"There's obviously a huge amount of ambition in Stevenage with redeveloping some of the shopping areas with flats above it, with plans for the indoor market, but at the moment it's the central government through the cuts, through the centralisation of provision, that is holding communities back."

The Comet: Rachel Reeves meets one of the stallholders at Stevenage's indoor market.Rachel Reeves meets one of the stallholders at Stevenage's indoor market. (Image: Labour Party)


Asked how a Labour government would improve the reliability and affordability of buses, Reeves said: "Our paper on devolution and the future constitution was looking at devolving some transport as well.

"In some parts of the country, whether it's Manchester or West Yorkshire, the mayors have used the powers they've got to cap bus fares. But it requires government devolving those responsibilities and powers to local communities.

"In some of the outlying villages around Stevenage there are no bus services on Sundays, none after 6pm. How can you take a job, how can you take a place at college, how can you take advantage of the culture that Stevenage has got to offer?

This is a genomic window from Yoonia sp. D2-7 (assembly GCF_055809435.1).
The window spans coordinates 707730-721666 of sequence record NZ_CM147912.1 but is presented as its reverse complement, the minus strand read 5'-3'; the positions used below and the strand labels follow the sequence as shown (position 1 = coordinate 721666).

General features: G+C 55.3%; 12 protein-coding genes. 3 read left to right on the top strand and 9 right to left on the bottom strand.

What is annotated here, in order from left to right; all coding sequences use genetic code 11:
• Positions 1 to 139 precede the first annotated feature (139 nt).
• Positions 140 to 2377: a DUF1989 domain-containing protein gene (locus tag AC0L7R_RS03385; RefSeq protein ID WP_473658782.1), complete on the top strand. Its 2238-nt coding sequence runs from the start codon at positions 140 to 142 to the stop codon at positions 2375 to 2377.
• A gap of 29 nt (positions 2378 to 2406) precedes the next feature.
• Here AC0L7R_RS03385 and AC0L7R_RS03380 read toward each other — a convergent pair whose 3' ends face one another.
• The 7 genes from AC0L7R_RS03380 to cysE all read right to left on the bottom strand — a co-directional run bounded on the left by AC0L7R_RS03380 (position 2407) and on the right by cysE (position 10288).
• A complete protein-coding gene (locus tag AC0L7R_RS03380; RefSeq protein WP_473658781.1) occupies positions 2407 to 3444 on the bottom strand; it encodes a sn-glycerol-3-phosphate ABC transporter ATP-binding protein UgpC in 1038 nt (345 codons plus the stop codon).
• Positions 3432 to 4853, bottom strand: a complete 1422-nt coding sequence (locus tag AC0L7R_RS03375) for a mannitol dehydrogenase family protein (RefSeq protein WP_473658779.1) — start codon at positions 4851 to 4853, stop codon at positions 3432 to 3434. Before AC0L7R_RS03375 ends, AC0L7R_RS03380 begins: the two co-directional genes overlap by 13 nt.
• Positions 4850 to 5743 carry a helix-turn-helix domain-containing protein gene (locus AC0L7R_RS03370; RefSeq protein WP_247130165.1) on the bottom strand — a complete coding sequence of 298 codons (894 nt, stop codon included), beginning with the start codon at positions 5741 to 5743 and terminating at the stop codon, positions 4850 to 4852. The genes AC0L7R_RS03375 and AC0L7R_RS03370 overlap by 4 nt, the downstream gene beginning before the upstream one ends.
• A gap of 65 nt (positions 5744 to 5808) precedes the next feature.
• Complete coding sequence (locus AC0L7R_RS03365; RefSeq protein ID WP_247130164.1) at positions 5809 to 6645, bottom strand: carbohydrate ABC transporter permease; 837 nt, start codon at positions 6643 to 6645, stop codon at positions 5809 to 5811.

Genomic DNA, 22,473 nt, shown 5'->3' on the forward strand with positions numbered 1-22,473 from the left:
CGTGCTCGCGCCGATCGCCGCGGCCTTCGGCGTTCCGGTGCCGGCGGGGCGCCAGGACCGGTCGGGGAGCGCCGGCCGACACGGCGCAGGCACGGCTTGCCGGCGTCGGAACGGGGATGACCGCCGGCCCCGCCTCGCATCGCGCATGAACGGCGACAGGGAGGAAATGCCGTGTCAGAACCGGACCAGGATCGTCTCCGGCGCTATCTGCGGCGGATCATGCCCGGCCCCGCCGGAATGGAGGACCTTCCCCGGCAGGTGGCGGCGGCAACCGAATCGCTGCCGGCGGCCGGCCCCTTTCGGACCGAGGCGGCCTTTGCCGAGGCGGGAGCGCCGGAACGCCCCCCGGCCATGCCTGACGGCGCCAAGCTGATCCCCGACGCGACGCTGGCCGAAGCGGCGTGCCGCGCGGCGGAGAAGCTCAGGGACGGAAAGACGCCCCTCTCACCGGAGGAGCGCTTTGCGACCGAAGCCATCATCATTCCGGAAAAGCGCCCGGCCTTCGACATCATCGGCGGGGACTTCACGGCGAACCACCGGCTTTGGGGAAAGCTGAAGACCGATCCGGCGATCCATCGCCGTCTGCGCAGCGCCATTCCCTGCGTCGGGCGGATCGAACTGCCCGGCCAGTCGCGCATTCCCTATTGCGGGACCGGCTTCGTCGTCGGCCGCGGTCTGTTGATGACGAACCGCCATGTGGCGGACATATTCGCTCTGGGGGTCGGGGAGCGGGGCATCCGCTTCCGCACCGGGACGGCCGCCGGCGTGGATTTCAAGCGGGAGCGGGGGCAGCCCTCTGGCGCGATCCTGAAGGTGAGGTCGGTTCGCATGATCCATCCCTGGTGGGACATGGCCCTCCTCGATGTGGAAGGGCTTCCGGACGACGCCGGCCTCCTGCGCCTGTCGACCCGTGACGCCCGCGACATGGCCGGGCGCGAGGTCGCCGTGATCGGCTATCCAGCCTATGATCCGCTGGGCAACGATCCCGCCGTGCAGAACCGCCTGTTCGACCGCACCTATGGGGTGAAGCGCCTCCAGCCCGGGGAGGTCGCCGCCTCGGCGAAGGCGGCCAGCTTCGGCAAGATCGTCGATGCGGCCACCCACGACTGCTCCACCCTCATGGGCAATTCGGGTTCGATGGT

"That holds back the economy. I believe that you've got to have a strong economy to fund public services, but also you need strong public services for a strong economy.

"What you saw under the last Labour government was a growing economy and it meant you had the resources to invest in schools and hospitals."

The Comet: Rachel Reeves and Kevin Bonavia peruse the wares on offer at Stevenage indoor market.Rachel Reeves and Kevin Bonavia peruse the wares on offer at Stevenage indoor market. (Image: Labour Party)


Our final question was on the gambling industry, with another betting shop coming to the old town soon.

Reeves has accepted £30,000 in donations from people with very close links to the gambling industry, and said: "When the hardware shop moved out, the only business who put an offer in was a gambling business, and that says a lot about what is going on in the economy at the moment.

"With the increase in energy costs and business rates, I know it's really tough for small businesses.

"It's why we've said that we will reform the system of business rates to help smaller businesses and high street businesses because at the moment the business rate system is stacked against them, and stacked in favour of big global multinationals and out of town shopping centres and distribution centres.

"I don't believe that gambling per se is wrong or gambling shops are wrong, there's nothing wrong with doing things in moderation.

"I very much support the strong regulation of industries like gambling - but I don't think that people should be stopped from doing something that gives them pleasure, as long as it's in moderation."